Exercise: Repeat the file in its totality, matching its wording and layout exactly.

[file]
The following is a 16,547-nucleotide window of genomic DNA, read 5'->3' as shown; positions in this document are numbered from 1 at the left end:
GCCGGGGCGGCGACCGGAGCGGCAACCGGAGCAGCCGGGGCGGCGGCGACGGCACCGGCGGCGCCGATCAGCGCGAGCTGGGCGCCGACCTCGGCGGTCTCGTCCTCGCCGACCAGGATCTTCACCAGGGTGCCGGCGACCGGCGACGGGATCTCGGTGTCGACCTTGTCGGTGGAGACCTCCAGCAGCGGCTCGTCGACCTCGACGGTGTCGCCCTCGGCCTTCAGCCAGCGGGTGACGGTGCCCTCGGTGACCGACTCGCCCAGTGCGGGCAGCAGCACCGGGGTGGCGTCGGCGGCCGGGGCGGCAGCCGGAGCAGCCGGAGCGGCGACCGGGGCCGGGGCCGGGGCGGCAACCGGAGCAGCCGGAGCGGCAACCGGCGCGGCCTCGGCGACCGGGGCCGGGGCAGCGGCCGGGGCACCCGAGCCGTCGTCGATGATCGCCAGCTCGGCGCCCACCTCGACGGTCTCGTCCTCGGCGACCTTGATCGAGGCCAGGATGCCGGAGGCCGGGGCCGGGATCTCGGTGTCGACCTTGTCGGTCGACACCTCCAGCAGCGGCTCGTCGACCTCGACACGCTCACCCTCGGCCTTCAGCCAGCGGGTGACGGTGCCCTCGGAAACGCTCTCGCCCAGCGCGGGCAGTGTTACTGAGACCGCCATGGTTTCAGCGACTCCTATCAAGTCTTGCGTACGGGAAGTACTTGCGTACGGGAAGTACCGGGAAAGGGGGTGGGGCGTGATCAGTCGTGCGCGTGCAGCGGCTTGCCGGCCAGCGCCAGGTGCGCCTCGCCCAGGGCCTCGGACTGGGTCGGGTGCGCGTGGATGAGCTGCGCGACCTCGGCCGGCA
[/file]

The following is a 16,547-nucleotide window of genomic DNA, read 5'->3' as shown; positions in this document are numbered from 1 at the left end:
GCCGGGGCGGCGACCGGAGCGGCAACCGGAGCAGCCGGGGCGGCGGCGACGGCACCGGCGGCGCCGATCAGCGCGAGCTGGGCGCCGACCTCGGCGGTCTCGTCCTCGCCGACCAGGATCTTCACCAGGGTGCCGGCGACCGGCGACGGGATCTCGGTGTCGACCTTGTCGGTGGAGACCTCCAGCAGCGGCTCGTCGACCTCGACGGTGTCGCCCTCGGCCTTCAGCCAGCGGGTGACGGTGCCCTCGGTGACCGACTCGCCCAGTGCGGGCAGCAGCACCGGGGTGGCGTCGGCGGCCGGGGCGGCAGCCGGAGCAGCCGGAGCGGCGACCGGGGCCGGGGCCGGGGCGGCAACCGGAGCAGCCGGAGCGGCAACCGGCGCGGCCTCGGCGACCGGGGCCGGGGCAGCGGCCGGGGCACCCGAGCCGTCGTCGATGATCGCCAGCTCGGCGCCCACCTCGACGGTCTCGTCCTCGGCGACCTTGATCGAGGCCAGGATGCCGGAGGCCGGGGCCGGGATCTCGGTGTCGACCTTGTCGGTCGACACCTCCAGCAGCGGCTCGTCGACCTCGACACGCTCACCCTCGGCCTTCAGCCAGCGGGTGACGGTGCCCTCGGAAACGCTCTCGCCCAGCGCGGGCAGTGTTACTGAGACCGCCATGGTTTCAGCGACTCCTATCAAGTCTTGCGTACGGGAAGTACTTGCGTACGGGAAGTACCGGGAAAGGGGGTGGGGCGTGATCAGTCGTGCGCGTGCAGCGGCTTGCCGGCCAGCGCCAGGTGCGCCTCGCCCAGGGCCTCGGACTGGGTCGGGTGCGCGTGGATGAGCTGCGCGACCTCGGCCGGCA